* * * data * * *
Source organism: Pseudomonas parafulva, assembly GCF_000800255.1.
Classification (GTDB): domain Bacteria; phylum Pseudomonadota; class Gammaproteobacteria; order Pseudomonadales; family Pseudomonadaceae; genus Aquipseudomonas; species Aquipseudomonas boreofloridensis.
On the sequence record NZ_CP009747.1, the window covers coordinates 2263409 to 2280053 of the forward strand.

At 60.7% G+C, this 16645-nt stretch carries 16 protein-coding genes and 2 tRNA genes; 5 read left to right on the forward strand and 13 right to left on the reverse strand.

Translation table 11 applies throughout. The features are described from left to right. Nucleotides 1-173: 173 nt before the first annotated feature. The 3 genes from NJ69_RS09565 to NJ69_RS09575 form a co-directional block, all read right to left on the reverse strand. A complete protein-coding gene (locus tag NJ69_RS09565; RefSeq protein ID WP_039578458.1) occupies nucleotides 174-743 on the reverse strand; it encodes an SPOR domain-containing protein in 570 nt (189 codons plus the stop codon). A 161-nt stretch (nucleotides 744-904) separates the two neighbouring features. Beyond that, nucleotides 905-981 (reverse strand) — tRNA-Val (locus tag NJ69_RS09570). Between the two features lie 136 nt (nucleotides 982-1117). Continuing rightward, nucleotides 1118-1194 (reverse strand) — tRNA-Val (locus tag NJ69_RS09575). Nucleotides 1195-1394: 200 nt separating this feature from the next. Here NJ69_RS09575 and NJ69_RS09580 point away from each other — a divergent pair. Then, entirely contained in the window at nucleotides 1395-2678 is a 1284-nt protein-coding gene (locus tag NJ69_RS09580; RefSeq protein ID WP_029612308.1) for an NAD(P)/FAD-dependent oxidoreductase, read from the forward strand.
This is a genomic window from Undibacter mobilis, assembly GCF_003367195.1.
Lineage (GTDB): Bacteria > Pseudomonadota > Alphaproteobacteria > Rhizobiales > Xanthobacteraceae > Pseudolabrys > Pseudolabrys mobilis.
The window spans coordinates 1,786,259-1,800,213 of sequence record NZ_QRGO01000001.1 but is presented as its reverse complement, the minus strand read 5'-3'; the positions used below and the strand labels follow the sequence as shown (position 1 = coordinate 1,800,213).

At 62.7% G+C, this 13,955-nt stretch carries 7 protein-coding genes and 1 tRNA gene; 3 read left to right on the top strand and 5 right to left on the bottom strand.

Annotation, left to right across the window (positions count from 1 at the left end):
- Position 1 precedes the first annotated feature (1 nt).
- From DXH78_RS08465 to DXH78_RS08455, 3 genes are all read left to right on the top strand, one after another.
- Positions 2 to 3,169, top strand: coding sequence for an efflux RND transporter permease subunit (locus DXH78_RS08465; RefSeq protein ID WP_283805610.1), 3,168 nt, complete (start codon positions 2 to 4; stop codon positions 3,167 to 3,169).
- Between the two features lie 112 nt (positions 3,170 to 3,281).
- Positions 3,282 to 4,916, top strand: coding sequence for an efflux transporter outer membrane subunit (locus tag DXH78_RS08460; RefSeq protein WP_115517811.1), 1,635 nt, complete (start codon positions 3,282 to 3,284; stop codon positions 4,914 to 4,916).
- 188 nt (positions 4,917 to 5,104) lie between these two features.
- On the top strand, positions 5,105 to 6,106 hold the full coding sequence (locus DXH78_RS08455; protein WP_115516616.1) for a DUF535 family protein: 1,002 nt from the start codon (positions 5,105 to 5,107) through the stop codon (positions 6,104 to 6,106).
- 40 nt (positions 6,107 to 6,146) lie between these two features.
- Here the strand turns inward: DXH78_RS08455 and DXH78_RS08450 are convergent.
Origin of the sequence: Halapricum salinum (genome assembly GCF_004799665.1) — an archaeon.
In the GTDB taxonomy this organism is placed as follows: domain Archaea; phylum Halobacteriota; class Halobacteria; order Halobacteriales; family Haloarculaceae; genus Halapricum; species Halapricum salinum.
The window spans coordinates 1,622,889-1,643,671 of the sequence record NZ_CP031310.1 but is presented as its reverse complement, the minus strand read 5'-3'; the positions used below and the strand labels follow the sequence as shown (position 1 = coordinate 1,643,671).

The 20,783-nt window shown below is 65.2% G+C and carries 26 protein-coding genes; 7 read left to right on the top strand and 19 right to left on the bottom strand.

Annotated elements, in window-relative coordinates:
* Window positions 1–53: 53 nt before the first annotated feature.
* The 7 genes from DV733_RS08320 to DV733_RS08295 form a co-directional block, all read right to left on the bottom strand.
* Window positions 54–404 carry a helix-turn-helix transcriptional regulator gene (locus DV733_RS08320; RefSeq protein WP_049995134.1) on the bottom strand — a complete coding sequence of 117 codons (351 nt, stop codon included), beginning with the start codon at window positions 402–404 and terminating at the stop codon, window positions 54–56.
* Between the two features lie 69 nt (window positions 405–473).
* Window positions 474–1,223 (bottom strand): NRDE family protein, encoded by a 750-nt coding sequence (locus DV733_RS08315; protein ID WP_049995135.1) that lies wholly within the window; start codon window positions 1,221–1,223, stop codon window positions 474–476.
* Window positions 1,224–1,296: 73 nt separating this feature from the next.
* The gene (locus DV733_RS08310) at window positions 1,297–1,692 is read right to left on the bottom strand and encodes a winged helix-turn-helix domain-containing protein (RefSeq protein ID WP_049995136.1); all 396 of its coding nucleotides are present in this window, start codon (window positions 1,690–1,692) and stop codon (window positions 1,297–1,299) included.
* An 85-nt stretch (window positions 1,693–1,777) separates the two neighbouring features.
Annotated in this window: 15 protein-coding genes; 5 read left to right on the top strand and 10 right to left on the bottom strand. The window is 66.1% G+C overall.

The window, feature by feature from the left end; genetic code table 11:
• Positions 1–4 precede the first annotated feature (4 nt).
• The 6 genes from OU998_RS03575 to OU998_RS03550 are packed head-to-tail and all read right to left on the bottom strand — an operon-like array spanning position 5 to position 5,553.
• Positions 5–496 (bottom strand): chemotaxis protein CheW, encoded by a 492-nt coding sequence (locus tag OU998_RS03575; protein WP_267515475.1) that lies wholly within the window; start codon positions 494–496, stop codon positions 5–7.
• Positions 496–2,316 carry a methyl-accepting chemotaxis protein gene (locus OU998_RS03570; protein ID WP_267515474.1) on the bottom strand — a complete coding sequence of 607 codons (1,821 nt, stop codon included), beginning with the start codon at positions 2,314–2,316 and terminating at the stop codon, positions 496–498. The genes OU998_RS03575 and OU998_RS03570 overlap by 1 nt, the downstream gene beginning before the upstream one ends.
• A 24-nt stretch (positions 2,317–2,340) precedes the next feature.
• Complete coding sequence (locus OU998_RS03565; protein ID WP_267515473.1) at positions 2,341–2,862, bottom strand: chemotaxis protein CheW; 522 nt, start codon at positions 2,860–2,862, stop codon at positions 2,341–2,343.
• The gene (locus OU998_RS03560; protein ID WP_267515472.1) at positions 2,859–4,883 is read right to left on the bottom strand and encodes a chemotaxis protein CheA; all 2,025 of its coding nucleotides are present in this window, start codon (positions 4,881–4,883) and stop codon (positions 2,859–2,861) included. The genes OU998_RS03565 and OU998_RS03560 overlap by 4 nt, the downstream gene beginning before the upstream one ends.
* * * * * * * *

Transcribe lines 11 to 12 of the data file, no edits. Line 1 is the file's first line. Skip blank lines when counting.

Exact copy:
- Position 1 precedes the first annotated feature (1 nt).
- From DXH78_RS08465 to DXH78_RS08455, 3 genes are all read left to right on the top strand, one after another.